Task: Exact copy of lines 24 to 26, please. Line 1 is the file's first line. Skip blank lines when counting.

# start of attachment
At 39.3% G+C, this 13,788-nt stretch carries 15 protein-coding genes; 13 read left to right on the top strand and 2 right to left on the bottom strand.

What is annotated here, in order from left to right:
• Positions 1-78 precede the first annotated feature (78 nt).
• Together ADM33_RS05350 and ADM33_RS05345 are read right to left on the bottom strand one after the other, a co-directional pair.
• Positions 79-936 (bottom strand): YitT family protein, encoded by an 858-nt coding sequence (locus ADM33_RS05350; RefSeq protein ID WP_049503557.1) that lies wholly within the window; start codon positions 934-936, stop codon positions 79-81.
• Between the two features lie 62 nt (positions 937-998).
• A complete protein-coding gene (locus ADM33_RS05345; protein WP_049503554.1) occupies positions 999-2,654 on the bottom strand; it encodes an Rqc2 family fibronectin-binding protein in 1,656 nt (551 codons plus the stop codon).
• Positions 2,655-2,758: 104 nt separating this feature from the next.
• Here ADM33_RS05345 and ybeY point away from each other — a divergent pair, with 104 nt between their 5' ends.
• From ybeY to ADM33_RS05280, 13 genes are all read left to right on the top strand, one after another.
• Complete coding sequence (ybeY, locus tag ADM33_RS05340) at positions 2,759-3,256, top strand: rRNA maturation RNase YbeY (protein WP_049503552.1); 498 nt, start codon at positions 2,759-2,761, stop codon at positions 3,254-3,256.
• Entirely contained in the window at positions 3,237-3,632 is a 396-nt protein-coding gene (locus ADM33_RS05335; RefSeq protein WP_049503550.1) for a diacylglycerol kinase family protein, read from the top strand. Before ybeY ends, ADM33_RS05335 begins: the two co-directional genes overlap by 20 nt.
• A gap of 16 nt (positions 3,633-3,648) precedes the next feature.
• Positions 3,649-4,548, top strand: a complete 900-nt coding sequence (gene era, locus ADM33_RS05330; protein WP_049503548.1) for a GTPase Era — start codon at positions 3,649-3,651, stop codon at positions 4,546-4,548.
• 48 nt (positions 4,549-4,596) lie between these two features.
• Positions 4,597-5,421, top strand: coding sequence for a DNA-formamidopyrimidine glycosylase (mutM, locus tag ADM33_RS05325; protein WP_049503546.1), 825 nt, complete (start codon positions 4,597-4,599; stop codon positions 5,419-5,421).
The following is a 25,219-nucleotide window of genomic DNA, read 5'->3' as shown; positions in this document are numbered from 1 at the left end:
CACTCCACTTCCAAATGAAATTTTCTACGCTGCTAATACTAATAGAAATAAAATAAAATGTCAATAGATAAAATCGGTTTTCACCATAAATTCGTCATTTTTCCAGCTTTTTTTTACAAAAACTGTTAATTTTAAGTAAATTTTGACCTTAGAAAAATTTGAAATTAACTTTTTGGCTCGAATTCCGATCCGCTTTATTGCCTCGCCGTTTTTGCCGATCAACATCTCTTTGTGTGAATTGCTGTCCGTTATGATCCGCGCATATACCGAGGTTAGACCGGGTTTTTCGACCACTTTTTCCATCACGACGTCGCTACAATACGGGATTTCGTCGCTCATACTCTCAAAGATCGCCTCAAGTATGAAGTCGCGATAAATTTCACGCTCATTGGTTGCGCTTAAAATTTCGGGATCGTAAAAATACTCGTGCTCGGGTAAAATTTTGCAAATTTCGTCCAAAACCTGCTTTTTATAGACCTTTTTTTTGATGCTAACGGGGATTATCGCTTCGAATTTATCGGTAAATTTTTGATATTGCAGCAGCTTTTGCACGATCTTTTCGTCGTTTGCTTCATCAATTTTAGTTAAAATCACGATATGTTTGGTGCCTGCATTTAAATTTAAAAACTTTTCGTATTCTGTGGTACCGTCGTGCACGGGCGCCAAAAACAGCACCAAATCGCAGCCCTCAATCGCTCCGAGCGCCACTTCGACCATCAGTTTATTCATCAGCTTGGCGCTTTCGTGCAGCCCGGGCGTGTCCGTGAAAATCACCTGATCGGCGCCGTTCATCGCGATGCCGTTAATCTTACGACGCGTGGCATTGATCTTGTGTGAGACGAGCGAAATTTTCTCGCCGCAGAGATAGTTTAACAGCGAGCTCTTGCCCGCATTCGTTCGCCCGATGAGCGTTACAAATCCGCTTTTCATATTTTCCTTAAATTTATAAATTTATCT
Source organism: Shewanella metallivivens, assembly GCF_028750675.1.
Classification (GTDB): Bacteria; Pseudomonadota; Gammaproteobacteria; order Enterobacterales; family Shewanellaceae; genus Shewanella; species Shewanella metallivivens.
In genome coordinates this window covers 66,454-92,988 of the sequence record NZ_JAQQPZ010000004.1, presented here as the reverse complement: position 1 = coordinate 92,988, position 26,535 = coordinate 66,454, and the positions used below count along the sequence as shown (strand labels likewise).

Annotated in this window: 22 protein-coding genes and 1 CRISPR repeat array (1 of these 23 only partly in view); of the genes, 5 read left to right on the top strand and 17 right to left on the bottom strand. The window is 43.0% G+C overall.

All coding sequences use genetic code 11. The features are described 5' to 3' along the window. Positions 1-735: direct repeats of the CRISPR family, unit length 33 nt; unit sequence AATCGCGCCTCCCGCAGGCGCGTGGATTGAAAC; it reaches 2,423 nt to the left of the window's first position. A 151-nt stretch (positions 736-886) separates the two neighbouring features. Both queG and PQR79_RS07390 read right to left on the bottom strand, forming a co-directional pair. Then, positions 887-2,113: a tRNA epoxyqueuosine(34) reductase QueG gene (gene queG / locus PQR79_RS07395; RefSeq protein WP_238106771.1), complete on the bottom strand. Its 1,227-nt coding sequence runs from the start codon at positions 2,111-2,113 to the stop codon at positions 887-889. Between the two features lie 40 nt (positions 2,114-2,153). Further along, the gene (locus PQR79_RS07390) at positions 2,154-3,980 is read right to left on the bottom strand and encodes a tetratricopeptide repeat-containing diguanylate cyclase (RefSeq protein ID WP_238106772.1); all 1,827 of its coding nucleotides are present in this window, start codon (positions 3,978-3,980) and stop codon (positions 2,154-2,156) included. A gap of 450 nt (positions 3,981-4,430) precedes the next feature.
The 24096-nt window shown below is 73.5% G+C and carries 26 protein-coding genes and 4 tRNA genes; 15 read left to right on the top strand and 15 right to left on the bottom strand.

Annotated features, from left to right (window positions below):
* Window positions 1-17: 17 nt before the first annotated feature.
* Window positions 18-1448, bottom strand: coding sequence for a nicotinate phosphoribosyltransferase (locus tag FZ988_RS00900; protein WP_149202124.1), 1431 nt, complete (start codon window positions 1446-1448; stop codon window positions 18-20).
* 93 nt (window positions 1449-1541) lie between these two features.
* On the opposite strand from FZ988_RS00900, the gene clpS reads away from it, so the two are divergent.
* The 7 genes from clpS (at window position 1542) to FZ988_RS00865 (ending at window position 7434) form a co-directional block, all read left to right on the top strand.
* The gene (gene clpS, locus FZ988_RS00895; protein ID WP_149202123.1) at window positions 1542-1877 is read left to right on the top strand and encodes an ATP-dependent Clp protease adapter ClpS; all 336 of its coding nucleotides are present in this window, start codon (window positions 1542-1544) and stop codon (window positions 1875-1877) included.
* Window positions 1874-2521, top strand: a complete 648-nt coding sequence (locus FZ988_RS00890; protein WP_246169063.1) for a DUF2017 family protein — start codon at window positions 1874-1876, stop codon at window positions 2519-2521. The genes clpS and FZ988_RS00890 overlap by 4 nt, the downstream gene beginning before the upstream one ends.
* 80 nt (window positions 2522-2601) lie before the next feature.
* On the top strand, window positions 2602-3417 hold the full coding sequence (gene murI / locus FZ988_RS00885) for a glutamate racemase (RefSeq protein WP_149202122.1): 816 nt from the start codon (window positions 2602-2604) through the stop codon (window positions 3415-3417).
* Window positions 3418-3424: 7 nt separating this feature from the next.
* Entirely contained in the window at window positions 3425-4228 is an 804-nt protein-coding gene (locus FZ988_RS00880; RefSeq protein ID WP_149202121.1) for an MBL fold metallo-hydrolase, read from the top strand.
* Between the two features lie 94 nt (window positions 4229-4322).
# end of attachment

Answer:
The 24096-nt window shown below is 73.5% G+C and carries 26 protein-coding genes and 4 tRNA genes; 15 read left to right on the top strand and 15 right to left on the bottom strand.

Annotated features, from left to right (window positions below):
* Window positions 1-17: 17 nt before the first annotated feature.